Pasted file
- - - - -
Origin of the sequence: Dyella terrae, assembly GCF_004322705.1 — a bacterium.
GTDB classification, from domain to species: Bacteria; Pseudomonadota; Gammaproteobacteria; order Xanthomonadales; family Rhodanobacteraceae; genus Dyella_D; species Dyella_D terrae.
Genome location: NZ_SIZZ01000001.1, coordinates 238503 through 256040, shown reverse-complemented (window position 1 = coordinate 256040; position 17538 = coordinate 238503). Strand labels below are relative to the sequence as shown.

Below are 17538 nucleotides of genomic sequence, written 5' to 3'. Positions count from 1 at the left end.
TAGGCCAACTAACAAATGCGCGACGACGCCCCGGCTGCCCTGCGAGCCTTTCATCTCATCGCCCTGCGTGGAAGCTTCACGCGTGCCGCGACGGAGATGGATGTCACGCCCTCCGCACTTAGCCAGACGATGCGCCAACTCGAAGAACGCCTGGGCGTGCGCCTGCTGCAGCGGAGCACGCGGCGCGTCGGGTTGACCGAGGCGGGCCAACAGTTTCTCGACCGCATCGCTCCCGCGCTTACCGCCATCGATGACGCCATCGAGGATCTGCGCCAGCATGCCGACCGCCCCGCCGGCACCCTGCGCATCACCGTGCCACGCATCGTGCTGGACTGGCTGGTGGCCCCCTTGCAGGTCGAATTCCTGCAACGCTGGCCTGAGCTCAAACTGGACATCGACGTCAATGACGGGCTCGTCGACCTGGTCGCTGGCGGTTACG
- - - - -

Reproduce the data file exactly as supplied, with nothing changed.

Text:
Origin of the sequence: Dyella terrae, assembly GCF_004322705.1 — a bacterium.
GTDB classification, from domain to species: Bacteria; Pseudomonadota; Gammaproteobacteria; order Xanthomonadales; family Rhodanobacteraceae; genus Dyella_D; species Dyella_D terrae.
Genome location: NZ_SIZZ01000001.1, coordinates 238503 through 256040, shown reverse-complemented (window position 1 = coordinate 256040; position 17538 = coordinate 238503). Strand labels below are relative to the sequence as shown.

Below are 17538 nucleotides of genomic sequence, written 5' to 3'. Positions count from 1 at the left end.
TAGGCCAACTAACAAATGCGCGACGACGCCCCGGCTGCCCTGCGAGCCTTTCATCTCATCGCCCTGCGTGGAAGCTTCACGCGTGCCGCGACGGAGATGGATGTCACGCCCTCCGCACTTAGCCAGACGATGCGCCAACTCGAAGAACGCCTGGGCGTGCGCCTGCTGCAGCGGAGCACGCGGCGCGTCGGGTTGACCGAGGCGGGCCAACAGTTTCTCGACCGCATCGCTCCCGCGCTTACCGCCATCGATGACGCCATCGAGGATCTGCGCCAGCATGCCGACCGCCCCGCCGGCACCCTGCGCATCACCGTGCCACGCATCGTGCTGGACTGGCTGGTGGCCCCCTTGCAGGTCGAATTCCTGCAACGCTGGCCTGAGCTCAAACTGGACATCGACGTCAATGACGGGCTCGTCGACCTGGTCGCTGGCGGTTACG